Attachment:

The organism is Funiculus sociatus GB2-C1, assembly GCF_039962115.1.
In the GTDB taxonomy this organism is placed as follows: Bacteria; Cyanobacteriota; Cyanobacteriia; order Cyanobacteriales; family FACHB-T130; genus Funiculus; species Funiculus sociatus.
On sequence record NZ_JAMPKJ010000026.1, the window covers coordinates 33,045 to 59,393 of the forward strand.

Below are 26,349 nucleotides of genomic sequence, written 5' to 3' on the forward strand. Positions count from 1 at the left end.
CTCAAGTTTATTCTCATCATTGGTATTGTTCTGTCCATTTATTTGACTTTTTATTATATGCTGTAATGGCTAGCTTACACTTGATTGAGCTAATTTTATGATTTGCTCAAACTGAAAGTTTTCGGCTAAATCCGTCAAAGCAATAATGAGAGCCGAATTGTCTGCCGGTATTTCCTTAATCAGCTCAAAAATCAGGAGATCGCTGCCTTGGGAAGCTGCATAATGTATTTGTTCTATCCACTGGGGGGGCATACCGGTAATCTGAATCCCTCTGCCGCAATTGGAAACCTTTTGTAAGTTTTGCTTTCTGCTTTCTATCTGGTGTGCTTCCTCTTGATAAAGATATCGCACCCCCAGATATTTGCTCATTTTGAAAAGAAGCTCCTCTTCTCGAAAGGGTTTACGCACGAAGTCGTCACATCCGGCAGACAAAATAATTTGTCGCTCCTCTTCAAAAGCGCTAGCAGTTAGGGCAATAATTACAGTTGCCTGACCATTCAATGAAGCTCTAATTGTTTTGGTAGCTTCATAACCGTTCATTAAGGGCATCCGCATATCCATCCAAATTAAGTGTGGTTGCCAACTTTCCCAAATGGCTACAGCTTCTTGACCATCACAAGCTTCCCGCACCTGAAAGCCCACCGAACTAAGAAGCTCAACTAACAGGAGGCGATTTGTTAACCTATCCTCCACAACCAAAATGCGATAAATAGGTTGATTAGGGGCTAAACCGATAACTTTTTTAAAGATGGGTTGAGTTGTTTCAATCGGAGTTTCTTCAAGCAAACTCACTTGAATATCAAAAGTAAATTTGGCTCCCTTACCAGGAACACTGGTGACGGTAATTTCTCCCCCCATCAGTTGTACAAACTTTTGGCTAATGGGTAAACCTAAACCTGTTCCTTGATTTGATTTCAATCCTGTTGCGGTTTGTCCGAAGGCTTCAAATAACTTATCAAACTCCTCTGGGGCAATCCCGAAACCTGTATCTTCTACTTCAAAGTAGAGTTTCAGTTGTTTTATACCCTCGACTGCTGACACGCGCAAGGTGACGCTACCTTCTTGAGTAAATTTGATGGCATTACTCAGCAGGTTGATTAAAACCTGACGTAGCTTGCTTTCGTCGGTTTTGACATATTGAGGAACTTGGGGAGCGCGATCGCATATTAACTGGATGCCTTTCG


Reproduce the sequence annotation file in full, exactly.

The organism is Funiculus sociatus GB2-C1, assembly GCF_039962115.1.
In the GTDB taxonomy this organism is placed as follows: Bacteria; Cyanobacteriota; Cyanobacteriia; order Cyanobacteriales; family FACHB-T130; genus Funiculus; species Funiculus sociatus.
On sequence record NZ_JAMPKJ010000026.1, the window covers coordinates 33,045 to 59,393 of the forward strand.

Below are 26,349 nucleotides of genomic sequence, written 5' to 3' on the forward strand. Positions count from 1 at the left end.
CTCAAGTTTATTCTCATCATTGGTATTGTTCTGTCCATTTATTTGACTTTTTATTATATGCTGTAATGGCTAGCTTACACTTGATTGAGCTAATTTTATGATTTGCTCAAACTGAAAGTTTTCGGCTAAATCCGTCAAAGCAATAATGAGAGCCGAATTGTCTGCCGGTATTTCCTTAATCAGCTCAAAAATCAGGAGATCGCTGCCTTGGGAAGCTGCATAATGTATTTGTTCTATCCACTGGGGGGGCATACCGGTAATCTGAATCCCTCTGCCGCAATTGGAAACCTTTTGTAAGTTTTGCTTTCTGCTTTCTATCTGGTGTGCTTCCTCTTGATAAAGATATCGCACCCCCAGATATTTGCTCATTTTGAAAAGAAGCTCCTCTTCTCGAAAGGGTTTACGCACGAAGTCGTCACATCCGGCAGACAAAATAATTTGTCGCTCCTCTTCAAAAGCGCTAGCAGTTAGGGCAATAATTACAGTTGCCTGACCATTCAATGAAGCTCTAATTGTTTTGGTAGCTTCATAACCGTTCATTAAGGGCATCCGCATATCCATCCAAATTAAGTGTGGTTGCCAACTTTCCCAAATGGCTACAGCTTCTTGACCATCACAAGCTTCCCGCACCTGAAAGCCCACCGAACTAAGAAGCTCAACTAACAGGAGGCGATTTGTTAACCTATCCTCCACAACCAAAATGCGATAAATAGGTTGATTAGGGGCTAAACCGATAACTTTTTTAAAGATGGGTTGAGTTGTTTCAATCGGAGTTTCTTCAAGCAAACTCACTTGAATATCAAAAGTAAATTTGGCTCCCTTACCAGGAACACTGGTGACGGTAATTTCTCCCCCCATCAGTTGTACAAACTTTTGGCTAATGGGTAAACCTAAACCTGTTCCTTGATTTGATTTCAATCCTGTTGCGGTTTGTCCGAAGGCTTCAAATAACTTATCAAACTCCTCTGGGGCAATCCCGAAACCTGTATCTTCTACTTCAAAGTAGAGTTTCAGTTGTTTTATACCCTCGACTGCTGACACGCGCAAGGTGACGCTACCTTCTTGAGTAAATTTGATGGCATTACTCAGCAGGTTGATTAAAACCTGACGTAGCTTGCTTTCGTCGGTTTTGACATATTGAGGAACTTGGGGAGCGCGATCGCATATTAACTGGATGCCTTTCG